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LIVING IN THE TWITTER-VERSE : social micro blogging

 An extraordinary means of information connection has taken place around the world over the last 6 years with the advent of Twitter, i don’t think any of you have an account with Twitter ?

from the wiki

Twitter is an online social networking service and microblogging service that enables its users to send and read text-based posts of up to 140 characters, known as “tweets”. It was created in March 2006 by Jack Dorsey and launched that July. The service rapidly gained worldwide popularity, with over 300 million users as of 2011,[6]generating over 300 million tweets and handling over 1.6 billion search queries per day.[3][8][9] It has been described as “the SMS of the Internet.”[10]

from techcrunch Twitter Reaches 200 Million Tweets A Day

Thursday, June 30th, 2011

Twitter just crossed another huge milestone. People are now sending 200 million tweets per day across the service. This is up from 65 million tweets per day a year ago, or about 200 percent growth in a year. Last March, Twitter reported 140 million tweets per day last March. Way back in January, 2009 people were only sending 2 million tweets per day.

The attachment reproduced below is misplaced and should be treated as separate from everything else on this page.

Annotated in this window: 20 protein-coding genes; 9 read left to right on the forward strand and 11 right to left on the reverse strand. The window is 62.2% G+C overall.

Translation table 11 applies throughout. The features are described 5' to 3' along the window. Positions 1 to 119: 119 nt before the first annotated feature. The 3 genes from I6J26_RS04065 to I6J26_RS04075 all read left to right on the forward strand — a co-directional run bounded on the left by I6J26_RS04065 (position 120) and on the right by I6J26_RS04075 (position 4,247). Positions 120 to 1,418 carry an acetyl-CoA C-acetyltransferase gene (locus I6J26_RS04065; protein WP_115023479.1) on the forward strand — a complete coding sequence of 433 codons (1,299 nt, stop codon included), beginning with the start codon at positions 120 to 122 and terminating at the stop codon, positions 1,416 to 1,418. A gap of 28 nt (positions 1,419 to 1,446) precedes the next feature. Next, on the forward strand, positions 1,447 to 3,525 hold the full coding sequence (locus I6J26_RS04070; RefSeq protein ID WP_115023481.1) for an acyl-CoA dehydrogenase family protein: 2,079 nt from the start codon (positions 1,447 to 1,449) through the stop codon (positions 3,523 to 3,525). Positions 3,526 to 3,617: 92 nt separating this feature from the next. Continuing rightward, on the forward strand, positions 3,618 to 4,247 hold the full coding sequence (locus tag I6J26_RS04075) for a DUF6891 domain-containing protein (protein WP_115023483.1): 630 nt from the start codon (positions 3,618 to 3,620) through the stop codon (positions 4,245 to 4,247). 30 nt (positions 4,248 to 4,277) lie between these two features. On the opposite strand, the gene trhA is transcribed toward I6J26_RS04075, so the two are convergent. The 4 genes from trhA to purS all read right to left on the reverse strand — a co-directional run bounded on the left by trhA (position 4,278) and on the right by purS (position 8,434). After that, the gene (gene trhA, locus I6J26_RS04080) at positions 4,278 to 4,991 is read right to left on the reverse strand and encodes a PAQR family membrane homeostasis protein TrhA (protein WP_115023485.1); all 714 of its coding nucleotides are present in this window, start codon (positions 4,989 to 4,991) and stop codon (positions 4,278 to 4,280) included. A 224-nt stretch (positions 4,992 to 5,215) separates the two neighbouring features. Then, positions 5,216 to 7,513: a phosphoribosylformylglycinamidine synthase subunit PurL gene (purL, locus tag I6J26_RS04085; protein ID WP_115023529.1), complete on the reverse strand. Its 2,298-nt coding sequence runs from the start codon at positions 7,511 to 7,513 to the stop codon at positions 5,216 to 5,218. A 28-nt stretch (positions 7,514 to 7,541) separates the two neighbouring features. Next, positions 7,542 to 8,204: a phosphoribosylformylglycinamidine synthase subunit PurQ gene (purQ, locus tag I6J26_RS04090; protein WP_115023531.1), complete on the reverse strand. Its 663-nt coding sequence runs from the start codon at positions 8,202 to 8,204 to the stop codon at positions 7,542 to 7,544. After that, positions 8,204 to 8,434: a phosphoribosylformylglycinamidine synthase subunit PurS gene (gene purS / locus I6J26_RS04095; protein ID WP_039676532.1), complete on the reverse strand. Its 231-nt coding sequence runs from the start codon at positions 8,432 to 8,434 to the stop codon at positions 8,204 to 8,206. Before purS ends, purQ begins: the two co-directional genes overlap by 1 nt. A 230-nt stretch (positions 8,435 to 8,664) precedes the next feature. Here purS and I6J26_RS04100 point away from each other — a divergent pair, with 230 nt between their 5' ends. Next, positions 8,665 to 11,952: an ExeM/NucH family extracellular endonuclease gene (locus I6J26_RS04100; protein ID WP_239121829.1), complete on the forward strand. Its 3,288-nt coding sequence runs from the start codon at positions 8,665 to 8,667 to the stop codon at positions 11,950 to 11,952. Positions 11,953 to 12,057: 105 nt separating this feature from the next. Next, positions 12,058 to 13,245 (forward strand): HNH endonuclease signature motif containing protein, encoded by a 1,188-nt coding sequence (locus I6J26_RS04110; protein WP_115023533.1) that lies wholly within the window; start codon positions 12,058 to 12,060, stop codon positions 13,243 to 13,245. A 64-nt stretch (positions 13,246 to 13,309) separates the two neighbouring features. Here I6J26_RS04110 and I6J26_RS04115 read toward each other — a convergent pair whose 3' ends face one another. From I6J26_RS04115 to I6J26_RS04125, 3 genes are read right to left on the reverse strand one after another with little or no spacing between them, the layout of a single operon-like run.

Well, “people” is perhaps a generous term. Twitter is filled with automated bots Tweeting out, as well as feeds from publishers. It is not clear how many of those 200 million Tweets a day are automated versus individually hand-crafted. And a small percentage of power users (maybe 20,000 total) reportedly account for half of all Tweets with links, for example, (although this is based on a study that only looked at data through March, 2010 and may now be outdated).